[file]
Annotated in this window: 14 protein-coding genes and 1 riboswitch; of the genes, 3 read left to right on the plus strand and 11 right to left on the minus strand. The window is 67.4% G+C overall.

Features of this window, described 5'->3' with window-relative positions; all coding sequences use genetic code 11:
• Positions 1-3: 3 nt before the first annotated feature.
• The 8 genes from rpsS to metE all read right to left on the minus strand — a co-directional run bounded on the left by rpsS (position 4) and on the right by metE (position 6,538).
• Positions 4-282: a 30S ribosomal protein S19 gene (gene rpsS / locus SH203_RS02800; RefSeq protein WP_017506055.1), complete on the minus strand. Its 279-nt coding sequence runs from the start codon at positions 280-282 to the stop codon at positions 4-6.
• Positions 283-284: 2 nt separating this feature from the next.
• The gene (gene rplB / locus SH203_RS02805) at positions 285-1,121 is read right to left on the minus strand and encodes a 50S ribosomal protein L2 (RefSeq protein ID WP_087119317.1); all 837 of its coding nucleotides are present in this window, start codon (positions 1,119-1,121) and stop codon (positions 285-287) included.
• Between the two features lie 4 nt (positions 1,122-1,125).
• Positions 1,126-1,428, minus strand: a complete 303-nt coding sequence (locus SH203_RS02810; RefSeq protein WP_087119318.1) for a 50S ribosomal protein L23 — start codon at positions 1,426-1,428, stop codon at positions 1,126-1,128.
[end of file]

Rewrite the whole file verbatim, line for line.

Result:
Annotated in this window: 14 protein-coding genes and 1 riboswitch; of the genes, 3 read left to right on the plus strand and 11 right to left on the minus strand. The window is 67.4% G+C overall.

Features of this window, described 5'->3' with window-relative positions; all coding sequences use genetic code 11:
• Positions 1-3: 3 nt before the first annotated feature.
• The 8 genes from rpsS to metE all read right to left on the minus strand — a co-directional run bounded on the left by rpsS (position 4) and on the right by metE (position 6,538).
• Positions 4-282: a 30S ribosomal protein S19 gene (gene rpsS / locus SH203_RS02800; RefSeq protein WP_017506055.1), complete on the minus strand. Its 279-nt coding sequence runs from the start codon at positions 280-282 to the stop codon at positions 4-6.
• Positions 283-284: 2 nt separating this feature from the next.
• The gene (gene rplB / locus SH203_RS02805) at positions 285-1,121 is read right to left on the minus strand and encodes a 50S ribosomal protein L2 (RefSeq protein ID WP_087119317.1); all 837 of its coding nucleotides are present in this window, start codon (positions 1,119-1,121) and stop codon (positions 285-287) included.
• Between the two features lie 4 nt (positions 1,122-1,125).
• Positions 1,126-1,428, minus strand: a complete 303-nt coding sequence (locus SH203_RS02810; RefSeq protein WP_087119318.1) for a 50S ribosomal protein L23 — start codon at positions 1,426-1,428, stop codon at positions 1,126-1,128.